Advancing Surveillance of Arthritis in Primary Care

According to the 2001 Canadian Community Health Survey, approximately 91% of Canadians have seen a primary care physician in the prior year. It has been estimated that 1 in 5 visits to primary care physicians is for arthritis. Dr. Hawker and her colleagues believe that since primary care physicians follow their patients for many years and play a key role in health promotion and disease prevention, the primary care setting is the best environment for tracking arthritis in the population.

A pilot project, funded by the Public Health Agency of Canada, was carried out by our research team to assess the feasibility of establishing a practice-based arthritis surveillance registry in a large urban Primary Care Health Team. This registry will support acquisition, effective utilization and dissemination of knowledge to enhance arthritis health for Canadians. Results from our project demonstrated that establishing a practice-based surveillance registry using pre-determined arthritis surveillance indicators to assess quality of arthritis care within our WCH Family Practice was feasible. Implementation of such strategies in a primary care environment will not only enable measurement of quality of care to improve the understanding of health needs of patients with arthritis but could also enhance practice-based research aimed at improving arthritis clinical practice. These findings have been disseminated to our Primary Care Health Team through various knowledge translation meetings.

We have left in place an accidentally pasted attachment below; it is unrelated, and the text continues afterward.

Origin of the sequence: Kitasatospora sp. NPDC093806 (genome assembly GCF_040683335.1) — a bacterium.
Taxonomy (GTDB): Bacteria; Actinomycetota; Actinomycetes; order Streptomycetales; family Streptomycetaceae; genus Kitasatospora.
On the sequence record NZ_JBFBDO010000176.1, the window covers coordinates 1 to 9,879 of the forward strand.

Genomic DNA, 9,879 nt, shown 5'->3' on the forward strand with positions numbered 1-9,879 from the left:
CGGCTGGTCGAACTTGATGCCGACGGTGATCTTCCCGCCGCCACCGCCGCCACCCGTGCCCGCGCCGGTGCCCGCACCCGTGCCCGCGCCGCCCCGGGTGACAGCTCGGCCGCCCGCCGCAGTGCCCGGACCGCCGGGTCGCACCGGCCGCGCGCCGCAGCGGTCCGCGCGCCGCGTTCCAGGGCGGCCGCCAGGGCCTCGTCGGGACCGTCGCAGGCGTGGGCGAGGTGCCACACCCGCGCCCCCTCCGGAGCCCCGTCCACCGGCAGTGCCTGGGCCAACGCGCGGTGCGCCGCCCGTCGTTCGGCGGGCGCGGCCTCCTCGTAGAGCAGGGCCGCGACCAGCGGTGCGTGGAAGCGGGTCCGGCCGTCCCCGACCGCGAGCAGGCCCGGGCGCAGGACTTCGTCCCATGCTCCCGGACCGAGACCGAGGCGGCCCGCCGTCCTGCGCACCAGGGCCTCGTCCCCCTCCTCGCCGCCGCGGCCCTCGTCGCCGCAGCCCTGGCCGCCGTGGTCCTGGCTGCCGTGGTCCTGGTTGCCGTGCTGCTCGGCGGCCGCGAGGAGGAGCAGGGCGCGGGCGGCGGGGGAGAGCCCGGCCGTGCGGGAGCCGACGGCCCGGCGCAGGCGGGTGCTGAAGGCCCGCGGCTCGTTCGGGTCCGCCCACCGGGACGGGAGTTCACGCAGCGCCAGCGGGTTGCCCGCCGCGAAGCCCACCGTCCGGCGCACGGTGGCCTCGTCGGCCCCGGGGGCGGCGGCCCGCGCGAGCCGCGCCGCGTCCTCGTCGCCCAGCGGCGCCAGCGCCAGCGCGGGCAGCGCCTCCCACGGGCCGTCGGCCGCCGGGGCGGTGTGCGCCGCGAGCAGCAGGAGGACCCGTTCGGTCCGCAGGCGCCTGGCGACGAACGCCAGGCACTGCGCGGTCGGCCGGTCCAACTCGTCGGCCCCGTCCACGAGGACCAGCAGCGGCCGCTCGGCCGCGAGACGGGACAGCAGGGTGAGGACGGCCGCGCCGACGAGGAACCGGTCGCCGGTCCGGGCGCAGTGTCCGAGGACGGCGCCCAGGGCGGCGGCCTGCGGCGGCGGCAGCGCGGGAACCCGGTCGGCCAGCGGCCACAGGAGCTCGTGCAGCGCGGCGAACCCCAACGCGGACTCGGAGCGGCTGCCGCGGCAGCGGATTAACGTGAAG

Gillian Hawker (PI), A. Bierman, S. Dunn, R. Glazier, N. Pimlott


Sydney Lineker (TAS), Ontario Ministry of Health Long Term Care


Samra Mian


Last modified: January 18, 2009